A huge ‘thank you’ to everyone who participated in GMC’s first poetry contest. We had 70 submissions from more than 30 authors! Your submissions support our work by inspiring others to enjoy the outdoors. We use them in the Long Trail News, in our calendar, and in our online channels, including social media.
We’re also thankful to award-winning poet Sean Prentiss, who judged our inaugural contest. Check out Sean’s winning picks below, and hear him read them aloud at the 39-minute mark in the below recording.
Grand Prize Winner
by Claire Chomentowski
it couldn’t have been less than fatal
the collision involving my windshield
and a butterfly,
an event i’d never have guessed at,
except for when the sun smacks the glass
and then i am awestruck,
hardly seeing the road before me,
my eye drawn instead to that
smudge of incandescence —
stuck in my line of vision —
thin and gauzy, like a skin graft
from a rainbow,
trailed by a streak of
they say comets are nothing
more than a patchwork of dirt and debris
gleaned as they streak past the stars
and so i contemplate
the symbiotic relationship
that beauty bears
Second Place Winner
7:15 a.m., third floor, making copies
by Mitchell Nobis
I stand in the company of
waiting for a machine
to warm up,
waiting for my head
to clear the dense weight
of slow morning.
I watch a panicked moth flittering
at the window.
It bumps the glass
over and again,
trying to get out.
The endless tangle
of electrical wires
& phone lines. The mass of treetops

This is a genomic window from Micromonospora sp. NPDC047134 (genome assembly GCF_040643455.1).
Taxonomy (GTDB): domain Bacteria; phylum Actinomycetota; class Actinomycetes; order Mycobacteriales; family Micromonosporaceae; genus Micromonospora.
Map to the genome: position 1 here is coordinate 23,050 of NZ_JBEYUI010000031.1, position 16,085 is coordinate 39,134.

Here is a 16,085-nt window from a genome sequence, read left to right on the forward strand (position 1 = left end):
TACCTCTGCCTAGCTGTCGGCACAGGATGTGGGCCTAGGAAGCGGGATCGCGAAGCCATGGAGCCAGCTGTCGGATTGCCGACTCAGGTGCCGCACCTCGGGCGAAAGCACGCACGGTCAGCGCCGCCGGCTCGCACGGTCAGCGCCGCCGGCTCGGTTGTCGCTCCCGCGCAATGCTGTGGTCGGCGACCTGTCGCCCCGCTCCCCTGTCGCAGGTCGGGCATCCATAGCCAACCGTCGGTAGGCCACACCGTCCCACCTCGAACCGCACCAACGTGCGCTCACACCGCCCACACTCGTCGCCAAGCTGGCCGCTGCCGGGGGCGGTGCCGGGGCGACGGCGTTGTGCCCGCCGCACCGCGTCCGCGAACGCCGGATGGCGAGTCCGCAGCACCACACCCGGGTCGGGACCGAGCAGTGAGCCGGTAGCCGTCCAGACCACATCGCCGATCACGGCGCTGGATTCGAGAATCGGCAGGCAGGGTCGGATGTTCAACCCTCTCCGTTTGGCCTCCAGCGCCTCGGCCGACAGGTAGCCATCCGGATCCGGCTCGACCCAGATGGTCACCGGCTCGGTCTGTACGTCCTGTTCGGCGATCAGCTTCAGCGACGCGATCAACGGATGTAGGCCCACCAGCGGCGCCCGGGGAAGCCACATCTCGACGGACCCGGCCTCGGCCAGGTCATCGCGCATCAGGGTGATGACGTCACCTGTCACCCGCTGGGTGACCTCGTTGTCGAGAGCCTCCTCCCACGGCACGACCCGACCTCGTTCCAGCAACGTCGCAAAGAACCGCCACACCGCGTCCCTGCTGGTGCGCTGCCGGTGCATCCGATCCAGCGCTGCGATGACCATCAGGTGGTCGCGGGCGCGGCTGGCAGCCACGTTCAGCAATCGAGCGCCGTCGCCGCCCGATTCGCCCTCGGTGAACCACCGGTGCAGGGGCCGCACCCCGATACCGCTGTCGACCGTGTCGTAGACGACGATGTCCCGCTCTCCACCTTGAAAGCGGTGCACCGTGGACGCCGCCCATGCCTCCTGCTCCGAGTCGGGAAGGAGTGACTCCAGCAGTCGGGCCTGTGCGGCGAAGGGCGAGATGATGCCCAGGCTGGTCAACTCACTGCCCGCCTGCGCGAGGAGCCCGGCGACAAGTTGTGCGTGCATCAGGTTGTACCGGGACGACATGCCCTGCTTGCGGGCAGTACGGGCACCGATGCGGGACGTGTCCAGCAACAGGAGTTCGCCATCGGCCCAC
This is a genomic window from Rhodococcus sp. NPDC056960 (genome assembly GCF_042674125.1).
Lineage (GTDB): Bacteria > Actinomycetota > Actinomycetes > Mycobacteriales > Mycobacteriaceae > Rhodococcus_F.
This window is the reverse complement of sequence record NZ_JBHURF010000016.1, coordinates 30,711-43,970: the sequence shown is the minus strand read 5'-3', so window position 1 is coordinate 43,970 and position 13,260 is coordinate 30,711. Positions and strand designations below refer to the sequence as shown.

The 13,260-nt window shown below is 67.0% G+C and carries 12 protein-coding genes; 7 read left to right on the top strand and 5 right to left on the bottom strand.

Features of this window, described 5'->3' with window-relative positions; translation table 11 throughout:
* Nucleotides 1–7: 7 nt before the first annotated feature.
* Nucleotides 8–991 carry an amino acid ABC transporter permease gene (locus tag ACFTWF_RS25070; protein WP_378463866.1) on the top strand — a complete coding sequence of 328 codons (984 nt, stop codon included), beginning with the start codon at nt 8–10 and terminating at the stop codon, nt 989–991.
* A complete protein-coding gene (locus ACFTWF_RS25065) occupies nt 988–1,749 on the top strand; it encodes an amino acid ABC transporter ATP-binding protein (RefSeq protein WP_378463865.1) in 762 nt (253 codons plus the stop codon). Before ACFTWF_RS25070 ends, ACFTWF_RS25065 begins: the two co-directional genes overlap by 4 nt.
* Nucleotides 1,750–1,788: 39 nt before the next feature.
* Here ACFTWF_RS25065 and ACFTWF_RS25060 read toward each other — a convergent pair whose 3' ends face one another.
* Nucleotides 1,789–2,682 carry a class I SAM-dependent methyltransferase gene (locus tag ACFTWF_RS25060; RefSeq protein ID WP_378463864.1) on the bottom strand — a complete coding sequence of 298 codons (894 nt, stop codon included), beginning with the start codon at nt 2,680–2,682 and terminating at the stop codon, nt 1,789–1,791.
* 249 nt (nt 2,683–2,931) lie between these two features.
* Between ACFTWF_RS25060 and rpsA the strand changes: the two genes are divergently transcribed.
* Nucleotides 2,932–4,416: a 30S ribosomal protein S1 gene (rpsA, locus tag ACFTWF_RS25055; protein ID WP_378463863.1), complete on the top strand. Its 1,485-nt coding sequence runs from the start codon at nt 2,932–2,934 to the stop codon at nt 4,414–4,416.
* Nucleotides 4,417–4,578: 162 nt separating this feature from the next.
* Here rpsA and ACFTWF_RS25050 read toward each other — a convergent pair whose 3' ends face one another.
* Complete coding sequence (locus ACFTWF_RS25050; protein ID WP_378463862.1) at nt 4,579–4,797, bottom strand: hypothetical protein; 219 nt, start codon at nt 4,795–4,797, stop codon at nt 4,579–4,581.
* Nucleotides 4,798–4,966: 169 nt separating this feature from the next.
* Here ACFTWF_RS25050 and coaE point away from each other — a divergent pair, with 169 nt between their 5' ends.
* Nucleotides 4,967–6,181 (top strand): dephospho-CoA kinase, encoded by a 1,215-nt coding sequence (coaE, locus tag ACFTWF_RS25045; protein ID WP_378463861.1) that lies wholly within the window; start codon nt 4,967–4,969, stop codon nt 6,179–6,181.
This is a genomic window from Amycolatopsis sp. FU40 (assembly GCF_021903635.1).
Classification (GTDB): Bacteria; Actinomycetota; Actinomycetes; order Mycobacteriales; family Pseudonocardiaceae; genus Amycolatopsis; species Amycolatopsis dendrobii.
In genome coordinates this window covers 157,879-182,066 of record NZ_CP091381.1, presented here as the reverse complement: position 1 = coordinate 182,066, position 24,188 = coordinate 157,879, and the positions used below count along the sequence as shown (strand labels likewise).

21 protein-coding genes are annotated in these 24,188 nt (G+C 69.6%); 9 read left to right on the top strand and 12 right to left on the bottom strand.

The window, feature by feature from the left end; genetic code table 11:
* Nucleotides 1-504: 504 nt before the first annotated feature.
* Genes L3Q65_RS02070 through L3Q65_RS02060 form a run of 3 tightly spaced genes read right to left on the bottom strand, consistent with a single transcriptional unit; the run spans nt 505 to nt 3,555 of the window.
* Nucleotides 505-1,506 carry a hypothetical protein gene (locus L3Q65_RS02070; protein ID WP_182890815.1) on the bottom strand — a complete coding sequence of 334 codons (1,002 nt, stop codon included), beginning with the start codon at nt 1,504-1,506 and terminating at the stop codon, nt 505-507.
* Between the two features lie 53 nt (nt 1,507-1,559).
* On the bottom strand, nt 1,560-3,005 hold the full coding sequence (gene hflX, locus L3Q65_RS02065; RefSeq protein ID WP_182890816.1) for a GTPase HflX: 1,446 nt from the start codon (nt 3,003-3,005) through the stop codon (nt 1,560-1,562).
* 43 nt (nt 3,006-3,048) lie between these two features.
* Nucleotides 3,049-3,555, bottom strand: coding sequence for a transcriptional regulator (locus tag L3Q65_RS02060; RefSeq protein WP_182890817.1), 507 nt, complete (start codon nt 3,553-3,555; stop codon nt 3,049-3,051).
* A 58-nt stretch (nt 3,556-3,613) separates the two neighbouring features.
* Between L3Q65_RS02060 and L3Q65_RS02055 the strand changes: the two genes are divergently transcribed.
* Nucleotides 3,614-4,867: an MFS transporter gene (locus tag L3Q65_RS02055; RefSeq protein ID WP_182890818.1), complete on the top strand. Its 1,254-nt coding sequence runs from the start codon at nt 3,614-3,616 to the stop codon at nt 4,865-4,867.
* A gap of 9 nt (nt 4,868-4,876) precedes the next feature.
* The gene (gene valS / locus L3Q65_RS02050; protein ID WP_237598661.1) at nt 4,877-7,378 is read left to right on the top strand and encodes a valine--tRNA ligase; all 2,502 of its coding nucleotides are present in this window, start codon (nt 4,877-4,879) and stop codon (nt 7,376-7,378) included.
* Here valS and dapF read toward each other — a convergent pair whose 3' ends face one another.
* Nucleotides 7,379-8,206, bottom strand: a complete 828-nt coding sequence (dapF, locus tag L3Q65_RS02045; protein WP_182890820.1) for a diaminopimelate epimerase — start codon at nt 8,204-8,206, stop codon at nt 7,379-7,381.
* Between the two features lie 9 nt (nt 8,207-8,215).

so many miles
off in the distance.
Leaving You at the Start of the Long Trail
by Elizabeth Macalaster
You were just on your way
as the branches
haloed around your head,
like the canopy fanned behind,
your flesh and blood
for sun and shadow—
so that when I turned to look
one last time,
you were gone.
Summer of ’13
By Jack Markoski
The smell of fresh cut fir
is the quickest way back
to those slopes:
pulling saws and swinging tools
above our heads. Stomachs
never quite full
in the early morning light
that carried our shadows,
tall and frail.
I wonder if my hands
were ever fully cleaned
of all that pitch
that helped me hold the axe
and the illusion that I had finally
become a man.
– it’s not all that different,
you know? That place
from this one.
I’m sure it’s the same sun –
but perhaps a new
kind of dawn.
By Sonia Scherr
The entryway of that motel was dim
Despite the naked fixtures overhead.
It smelled like ash and bottled pine scent. Dead
Hydrangeas drooped in glass beside the grim-
Faced clerk, who grasped our cash and shook her slim,
Dry Red Bull can. I felt a twinge of dread
Because we’d argued over what I’d said,
Unthinkingly, about your dad and him.
Outside, we walked in silence to our room
Until you stopped and, pointing, whispered, Look.
A luna moth at rest on concrete: Plume
Of emerald, gold-veined, tail a double hook,
And painted eyes on wings that did illume
The night and lift to guide the breath we took.
About the Authors
Claire Chomentowski has lived in Roxbury, VT for 45 years. Nature has been her fondest passion since childhood. She retired from her work with nursing home residents and developmentally disabled adults, and now runs the Roxbury Food Shelf and is an Air BNB host.
Mitchell Nobis is a writer and public K-12 school teacher in Metro Detroit where he lives with his wife, kids, and dog. He grew up on a dairy farm, and life in the suburbs still makes him a little itchy. Find him at @MitchNobis or mitchnobis.com.
Elizabeth Macalaster and her husband Dan Sayner lived in Vermont for many years where they enjoyed the state’s beautiful trails. Dan hiked the Long Trail in parts over the course of a few years. They now live on the coast of Maine.